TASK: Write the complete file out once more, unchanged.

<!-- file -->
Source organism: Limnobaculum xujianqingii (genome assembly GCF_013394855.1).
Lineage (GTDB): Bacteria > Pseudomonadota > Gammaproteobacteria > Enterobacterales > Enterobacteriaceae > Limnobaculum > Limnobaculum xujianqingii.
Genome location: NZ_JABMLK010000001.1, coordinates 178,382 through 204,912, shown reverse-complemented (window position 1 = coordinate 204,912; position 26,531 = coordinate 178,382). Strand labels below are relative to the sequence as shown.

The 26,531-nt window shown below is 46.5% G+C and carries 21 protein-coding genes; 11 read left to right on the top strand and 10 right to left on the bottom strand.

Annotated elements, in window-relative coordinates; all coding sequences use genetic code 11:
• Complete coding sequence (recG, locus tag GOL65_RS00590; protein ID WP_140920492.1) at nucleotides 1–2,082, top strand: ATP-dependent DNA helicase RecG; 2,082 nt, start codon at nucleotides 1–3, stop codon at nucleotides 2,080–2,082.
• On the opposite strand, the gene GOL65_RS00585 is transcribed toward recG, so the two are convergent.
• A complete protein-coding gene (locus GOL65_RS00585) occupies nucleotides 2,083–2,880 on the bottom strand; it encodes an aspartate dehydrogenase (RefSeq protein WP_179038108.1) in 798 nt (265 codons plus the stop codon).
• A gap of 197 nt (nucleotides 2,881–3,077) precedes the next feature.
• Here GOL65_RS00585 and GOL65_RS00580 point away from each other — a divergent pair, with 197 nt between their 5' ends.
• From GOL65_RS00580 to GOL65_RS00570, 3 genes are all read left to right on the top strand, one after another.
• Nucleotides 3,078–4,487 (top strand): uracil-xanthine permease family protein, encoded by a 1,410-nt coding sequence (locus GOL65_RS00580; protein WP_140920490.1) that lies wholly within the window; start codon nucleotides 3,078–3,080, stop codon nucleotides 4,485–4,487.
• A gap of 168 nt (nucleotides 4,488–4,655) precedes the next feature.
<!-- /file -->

Source organism: Limnobaculum xujianqingii (genome assembly GCF_013394855.1).
Lineage (GTDB): Bacteria > Pseudomonadota > Gammaproteobacteria > Enterobacterales > Enterobacteriaceae > Limnobaculum > Limnobaculum xujianqingii.
Genome location: NZ_JABMLK010000001.1, coordinates 178,382 through 204,912, shown reverse-complemented (window position 1 = coordinate 204,912; position 26,531 = coordinate 178,382). Strand labels below are relative to the sequence as shown.

The 26,531-nt window shown below is 46.5% G+C and carries 21 protein-coding genes; 11 read left to right on the top strand and 10 right to left on the bottom strand.

Annotated elements, in window-relative coordinates; all coding sequences use genetic code 11:
• Complete coding sequence (recG, locus tag GOL65_RS00590; protein ID WP_140920492.1) at nucleotides 1–2,082, top strand: ATP-dependent DNA helicase RecG; 2,082 nt, start codon at nucleotides 1–3, stop codon at nucleotides 2,080–2,082.
• On the opposite strand, the gene GOL65_RS00585 is transcribed toward recG, so the two are convergent.
• A complete protein-coding gene (locus GOL65_RS00585) occupies nucleotides 2,083–2,880 on the bottom strand; it encodes an aspartate dehydrogenase (RefSeq protein WP_179038108.1) in 798 nt (265 codons plus the stop codon).
• A gap of 197 nt (nucleotides 2,881–3,077) precedes the next feature.
• Here GOL65_RS00585 and GOL65_RS00580 point away from each other — a divergent pair, with 197 nt between their 5' ends.
• From GOL65_RS00580 to GOL65_RS00570, 3 genes are all read left to right on the top strand, one after another.
• Nucleotides 3,078–4,487 (top strand): uracil-xanthine permease family protein, encoded by a 1,410-nt coding sequence (locus GOL65_RS00580; protein WP_140920490.1) that lies wholly within the window; start codon nucleotides 3,078–3,080, stop codon nucleotides 4,485–4,487.
• A gap of 168 nt (nucleotides 4,488–4,655) precedes the next feature.